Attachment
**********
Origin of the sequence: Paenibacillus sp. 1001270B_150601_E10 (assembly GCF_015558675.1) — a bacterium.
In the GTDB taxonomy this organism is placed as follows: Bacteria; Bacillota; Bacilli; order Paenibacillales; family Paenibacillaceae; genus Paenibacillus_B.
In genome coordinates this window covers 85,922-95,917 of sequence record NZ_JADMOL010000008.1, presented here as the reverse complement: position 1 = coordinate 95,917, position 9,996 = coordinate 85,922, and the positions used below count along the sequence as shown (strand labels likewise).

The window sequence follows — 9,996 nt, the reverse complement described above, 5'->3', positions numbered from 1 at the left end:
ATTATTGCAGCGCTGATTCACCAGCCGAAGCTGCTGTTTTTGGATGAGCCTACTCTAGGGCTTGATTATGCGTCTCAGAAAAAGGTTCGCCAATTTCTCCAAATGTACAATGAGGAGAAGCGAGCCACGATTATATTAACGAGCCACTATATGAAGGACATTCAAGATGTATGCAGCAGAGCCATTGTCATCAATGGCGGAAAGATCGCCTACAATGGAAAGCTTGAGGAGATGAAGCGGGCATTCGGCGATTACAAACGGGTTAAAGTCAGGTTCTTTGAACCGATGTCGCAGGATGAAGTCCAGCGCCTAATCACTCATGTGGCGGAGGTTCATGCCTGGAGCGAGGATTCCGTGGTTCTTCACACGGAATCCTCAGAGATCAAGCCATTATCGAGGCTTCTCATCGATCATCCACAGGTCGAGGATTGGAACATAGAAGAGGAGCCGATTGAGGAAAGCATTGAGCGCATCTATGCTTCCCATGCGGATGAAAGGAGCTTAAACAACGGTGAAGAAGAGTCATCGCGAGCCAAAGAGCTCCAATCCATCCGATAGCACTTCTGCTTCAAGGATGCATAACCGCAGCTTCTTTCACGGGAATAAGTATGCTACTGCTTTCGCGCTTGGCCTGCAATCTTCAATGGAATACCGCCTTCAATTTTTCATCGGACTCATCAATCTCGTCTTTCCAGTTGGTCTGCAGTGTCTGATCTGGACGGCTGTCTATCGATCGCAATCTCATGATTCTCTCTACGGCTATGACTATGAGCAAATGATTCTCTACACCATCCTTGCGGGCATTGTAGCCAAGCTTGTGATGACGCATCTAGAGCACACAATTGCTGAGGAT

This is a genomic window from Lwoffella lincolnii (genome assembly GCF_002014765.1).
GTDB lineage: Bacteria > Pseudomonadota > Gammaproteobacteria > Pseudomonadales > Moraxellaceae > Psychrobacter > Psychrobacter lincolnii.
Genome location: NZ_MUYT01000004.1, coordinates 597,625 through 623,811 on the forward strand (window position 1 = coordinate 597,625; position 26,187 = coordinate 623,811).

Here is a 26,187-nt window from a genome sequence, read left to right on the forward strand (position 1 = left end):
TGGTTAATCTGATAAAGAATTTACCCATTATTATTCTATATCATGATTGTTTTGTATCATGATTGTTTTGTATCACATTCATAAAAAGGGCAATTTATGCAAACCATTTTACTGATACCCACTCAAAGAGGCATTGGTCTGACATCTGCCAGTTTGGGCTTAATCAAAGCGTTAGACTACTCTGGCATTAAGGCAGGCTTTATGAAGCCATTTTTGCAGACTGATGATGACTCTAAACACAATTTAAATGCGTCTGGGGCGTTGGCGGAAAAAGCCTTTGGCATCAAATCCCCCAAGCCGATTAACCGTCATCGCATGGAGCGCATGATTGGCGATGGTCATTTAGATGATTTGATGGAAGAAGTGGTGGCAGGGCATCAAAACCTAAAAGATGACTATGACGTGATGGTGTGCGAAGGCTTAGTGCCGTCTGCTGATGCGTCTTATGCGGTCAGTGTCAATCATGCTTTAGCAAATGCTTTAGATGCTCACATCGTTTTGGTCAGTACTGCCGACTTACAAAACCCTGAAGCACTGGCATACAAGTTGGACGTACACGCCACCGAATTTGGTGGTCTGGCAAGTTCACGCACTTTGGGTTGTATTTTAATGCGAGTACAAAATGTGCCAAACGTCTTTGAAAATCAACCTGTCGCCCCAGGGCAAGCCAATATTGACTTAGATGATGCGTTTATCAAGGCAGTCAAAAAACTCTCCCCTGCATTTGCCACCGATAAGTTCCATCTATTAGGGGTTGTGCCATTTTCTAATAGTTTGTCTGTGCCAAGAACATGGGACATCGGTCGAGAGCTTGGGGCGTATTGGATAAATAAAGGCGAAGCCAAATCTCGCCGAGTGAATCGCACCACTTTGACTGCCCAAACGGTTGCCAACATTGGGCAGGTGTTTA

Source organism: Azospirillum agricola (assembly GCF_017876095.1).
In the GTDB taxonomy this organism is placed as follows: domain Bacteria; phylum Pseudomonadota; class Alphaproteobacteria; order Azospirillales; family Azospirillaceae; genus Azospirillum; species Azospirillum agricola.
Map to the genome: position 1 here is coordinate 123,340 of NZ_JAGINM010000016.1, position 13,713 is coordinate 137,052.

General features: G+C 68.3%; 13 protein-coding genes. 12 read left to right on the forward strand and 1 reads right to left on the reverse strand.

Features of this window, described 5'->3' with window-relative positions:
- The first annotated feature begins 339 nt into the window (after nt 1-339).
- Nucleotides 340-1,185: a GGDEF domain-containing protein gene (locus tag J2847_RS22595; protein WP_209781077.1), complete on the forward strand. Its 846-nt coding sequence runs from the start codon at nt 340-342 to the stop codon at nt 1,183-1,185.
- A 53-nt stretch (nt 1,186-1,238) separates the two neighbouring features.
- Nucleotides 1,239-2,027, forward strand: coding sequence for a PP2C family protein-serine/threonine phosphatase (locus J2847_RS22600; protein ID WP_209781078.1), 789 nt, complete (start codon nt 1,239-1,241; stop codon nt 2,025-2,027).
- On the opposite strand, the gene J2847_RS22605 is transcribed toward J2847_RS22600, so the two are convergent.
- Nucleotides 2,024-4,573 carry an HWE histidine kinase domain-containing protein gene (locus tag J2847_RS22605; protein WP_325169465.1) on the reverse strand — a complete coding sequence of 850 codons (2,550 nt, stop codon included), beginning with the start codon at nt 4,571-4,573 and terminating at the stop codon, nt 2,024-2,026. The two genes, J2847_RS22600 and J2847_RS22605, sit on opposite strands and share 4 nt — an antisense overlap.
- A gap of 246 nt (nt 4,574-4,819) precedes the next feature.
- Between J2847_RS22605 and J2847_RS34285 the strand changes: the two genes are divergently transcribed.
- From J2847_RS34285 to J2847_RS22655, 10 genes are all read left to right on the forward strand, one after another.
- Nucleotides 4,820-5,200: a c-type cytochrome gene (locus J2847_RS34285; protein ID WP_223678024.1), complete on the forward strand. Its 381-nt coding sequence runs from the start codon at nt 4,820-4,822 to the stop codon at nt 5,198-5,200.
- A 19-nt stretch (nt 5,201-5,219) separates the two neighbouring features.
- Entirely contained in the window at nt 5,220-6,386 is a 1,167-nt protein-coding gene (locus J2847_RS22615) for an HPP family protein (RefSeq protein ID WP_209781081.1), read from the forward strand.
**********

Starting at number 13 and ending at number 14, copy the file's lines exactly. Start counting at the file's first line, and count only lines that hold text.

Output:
Map to the genome: position 1 here is coordinate 123,340 of NZ_JAGINM010000016.1, position 13,713 is coordinate 137,052.

General features: G+C 68.3%; 13 protein-coding genes. 12 read left to right on the forward strand and 1 reads right to left on the reverse strand.